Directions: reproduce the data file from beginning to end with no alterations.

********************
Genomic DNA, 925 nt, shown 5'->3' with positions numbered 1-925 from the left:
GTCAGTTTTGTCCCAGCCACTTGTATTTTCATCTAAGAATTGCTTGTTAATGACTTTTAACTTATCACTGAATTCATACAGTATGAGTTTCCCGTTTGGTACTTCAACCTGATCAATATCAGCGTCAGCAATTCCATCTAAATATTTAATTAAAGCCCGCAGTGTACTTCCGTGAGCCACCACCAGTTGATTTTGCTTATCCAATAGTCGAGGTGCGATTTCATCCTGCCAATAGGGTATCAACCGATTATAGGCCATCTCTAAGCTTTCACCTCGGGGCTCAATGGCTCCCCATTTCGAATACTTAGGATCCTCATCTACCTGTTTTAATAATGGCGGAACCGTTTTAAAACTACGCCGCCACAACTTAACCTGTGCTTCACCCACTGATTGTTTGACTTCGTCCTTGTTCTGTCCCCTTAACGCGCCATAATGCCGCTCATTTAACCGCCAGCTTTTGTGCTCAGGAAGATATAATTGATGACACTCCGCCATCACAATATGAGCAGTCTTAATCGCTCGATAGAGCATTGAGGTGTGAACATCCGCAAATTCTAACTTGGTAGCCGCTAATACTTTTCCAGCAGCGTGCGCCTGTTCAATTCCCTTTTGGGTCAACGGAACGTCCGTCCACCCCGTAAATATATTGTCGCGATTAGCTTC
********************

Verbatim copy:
Genomic DNA, 925 nt, shown 5'->3' with positions numbered 1-925 from the left:
GTCAGTTTTGTCCCAGCCACTTGTATTTTCATCTAAGAATTGCTTGTTAATGACTTTTAACTTATCACTGAATTCATACAGTATGAGTTTCCCGTTTGGTACTTCAACCTGATCAATATCAGCGTCAGCAATTCCATCTAAATATTTAATTAAAGCCCGCAGTGTACTTCCGTGAGCCACCACCAGTTGATTTTGCTTATCCAATAGTCGAGGTGCGATTTCATCCTGCCAATAGGGTATCAACCGATTATAGGCCATCTCTAAGCTTTCACCTCGGGGCTCAATGGCTCCCCATTTCGAATACTTAGGATCCTCATCTACCTGTTTTAATAATGGCGGAACCGTTTTAAAACTACGCCGCCACAACTTAACCTGTGCTTCACCCACTGATTGTTTGACTTCGTCCTTGTTCTGTCCCCTTAACGCGCCATAATGCCGCTCATTTAACCGCCAGCTTTTGTGCTCAGGAAGATATAATTGATGACACTCCGCCATCACAATATGAGCAGTCTTAATCGCTCGATAGAGCATTGAGGTGTGAACATCCGCAAATTCTAACTTGGTAGCCGCTAATACTTTTCCAGCAGCGTGCGCCTGTTCAATTCCCTTTTGGGTCAACGGAACGTCCGTCCACCCCGTAAATATATTGTCGCGATTAGCTTC